But wait! That fantabulous A-Rod deal comes back to bite the Yankees in the ass again! He only needs six homers to reach Willie Mays's mark of 660 homers, triggering a $6 million bonus that would be taxed, so Hal and the boys must accommodate for that. Even if A-Rod ends up suspended for 121 games (3/4 of the season), he would still have another 41 games to hit six dingers. It only took him 32 games to reach that figure in 2013. Unless he gets suspended for 150 games or the full season, he's reaching that milestone. Make that luxury tax payroll $149.5 million with $39.5 million to spare. That contract is the gift that keeps on giving.

If the Yankees honestly believe $189 million is still their target, then $39.5 million really isn't all that much left in the piggy bank. Basically, they can afford give Robinson Cano his big bucks ($20-25 million) and then maybe sign a starting pitcher. Masahiro Tanaka's posting fee would not be taxed and his pitching deal will likely stick to about $10-12 million. If you prefer Matt Garza, Ubaldo Jimenez, or Hiroki Kuroda to Tanaka, then you can can substitute one of them for Tanaka's approximate cost.

Regardless, that's essentially the apparent end of the road to $189 million: the Yankees can sign Cano and a starting pitcher. If the Yankees sign other pieces like an outfielder (Carlos Beltran/Shin-Soo Choo/Curtis Granderson), shortstop/third baseman (Mark Reynolds? Stephen Drew? Jhonny Peralta is reportedly signing with the Cardinals), a second starter, or a bullpen reinforcement, then they are either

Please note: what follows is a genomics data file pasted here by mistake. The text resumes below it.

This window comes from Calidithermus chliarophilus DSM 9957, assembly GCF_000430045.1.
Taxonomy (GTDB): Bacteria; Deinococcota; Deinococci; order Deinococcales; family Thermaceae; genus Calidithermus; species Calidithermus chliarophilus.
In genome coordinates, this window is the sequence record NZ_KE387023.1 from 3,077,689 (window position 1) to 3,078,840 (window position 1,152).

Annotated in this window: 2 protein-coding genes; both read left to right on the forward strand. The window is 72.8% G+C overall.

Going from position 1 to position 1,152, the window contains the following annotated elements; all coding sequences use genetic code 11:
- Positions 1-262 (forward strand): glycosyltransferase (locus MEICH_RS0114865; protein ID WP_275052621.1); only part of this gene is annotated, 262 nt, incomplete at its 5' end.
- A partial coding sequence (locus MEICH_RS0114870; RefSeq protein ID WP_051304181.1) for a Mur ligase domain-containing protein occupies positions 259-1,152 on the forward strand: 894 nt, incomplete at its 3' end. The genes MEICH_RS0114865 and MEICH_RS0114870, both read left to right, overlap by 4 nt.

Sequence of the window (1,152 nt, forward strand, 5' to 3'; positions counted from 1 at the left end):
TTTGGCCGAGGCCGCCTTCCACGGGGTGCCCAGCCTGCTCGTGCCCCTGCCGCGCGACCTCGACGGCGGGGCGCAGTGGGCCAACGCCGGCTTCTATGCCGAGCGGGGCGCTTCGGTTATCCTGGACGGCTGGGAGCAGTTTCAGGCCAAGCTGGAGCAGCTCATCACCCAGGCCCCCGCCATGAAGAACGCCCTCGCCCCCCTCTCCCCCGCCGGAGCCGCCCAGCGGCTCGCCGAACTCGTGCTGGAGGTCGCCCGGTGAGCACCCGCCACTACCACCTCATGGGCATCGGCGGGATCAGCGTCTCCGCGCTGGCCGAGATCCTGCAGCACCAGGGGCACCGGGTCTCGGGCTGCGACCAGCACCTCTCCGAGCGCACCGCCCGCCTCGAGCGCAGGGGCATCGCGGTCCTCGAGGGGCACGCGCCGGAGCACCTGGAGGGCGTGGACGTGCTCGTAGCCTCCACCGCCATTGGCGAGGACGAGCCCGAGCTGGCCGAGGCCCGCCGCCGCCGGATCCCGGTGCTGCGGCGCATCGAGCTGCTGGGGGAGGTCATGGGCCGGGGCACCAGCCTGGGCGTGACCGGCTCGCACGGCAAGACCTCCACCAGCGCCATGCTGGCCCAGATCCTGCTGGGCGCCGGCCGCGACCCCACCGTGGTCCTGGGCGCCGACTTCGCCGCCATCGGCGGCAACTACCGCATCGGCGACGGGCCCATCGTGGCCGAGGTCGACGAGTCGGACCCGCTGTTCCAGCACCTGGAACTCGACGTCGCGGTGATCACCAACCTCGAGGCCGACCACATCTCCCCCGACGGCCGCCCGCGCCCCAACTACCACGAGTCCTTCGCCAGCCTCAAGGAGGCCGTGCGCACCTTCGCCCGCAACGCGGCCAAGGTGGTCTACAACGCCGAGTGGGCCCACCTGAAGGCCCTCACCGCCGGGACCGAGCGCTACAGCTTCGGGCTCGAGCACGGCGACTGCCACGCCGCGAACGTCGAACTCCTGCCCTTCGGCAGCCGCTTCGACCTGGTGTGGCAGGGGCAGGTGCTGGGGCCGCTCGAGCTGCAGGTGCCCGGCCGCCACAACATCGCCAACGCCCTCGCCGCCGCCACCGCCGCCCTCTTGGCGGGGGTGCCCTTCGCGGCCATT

a) Moving on from Cano
b) Bypassing Plan 189 and taking the luxury tax hit to move onto whatever figure suits their fancy.

It would appear that inking McCann to a gaudy deal is a sign that the Yankees will throw their wallet around this winter, but Hal's plan is ever-mysterious. Maybe they'll just decide to bring back Cano and recruit Tanaka (who they really seem to want) and call it an off-season despite question marks at numerous positions. Maybe Hal will leave the required luxury tax money on MLB's doorstep in coins inside untidy bags marked "Deal with it" and spend to his heart's content. Given the conflicting messages fans have received from ownership, it's simply unclear.

My best guess is that they will sign Cano and Tanaka, then hope like hell that the arbitrator holds up A-Rod's 211-game suspension. No one has any idea how that is going to shake out, but if by some stroke of magic, the suspension is affirmed, then according to USA Today, the Yankees only have to pay $2.5 million for A-Rod instead of the combined $33.5 million combined between his 2014 AAV and the Mays milestone bonus. I'm sure the Yankees have a plan of how they would allocate that newfound $31 million if it is granted. If they get that surprise money, then they will almost assuredly pursue one of those aforementioned other names on the market.

Without that bonus money? I'll believe the Steinbrenners risking a luxury tax hit when I see it. Paying up for the McCann deal is a step in the right direction for my hope that they will actually offer a legitimately acceptable team on the field in 2014. It's going to be tight meeting Plan 189 with the McCann signing, but there's certainly a chance that fans don't have to worry about that anymore. For Mo's sake, let's hope that in several months, we're laughing about Plan 189 as a relic from the past. (Now toddle off, Hank, and go fly your flying machine.)

More from Pinstripe Alley: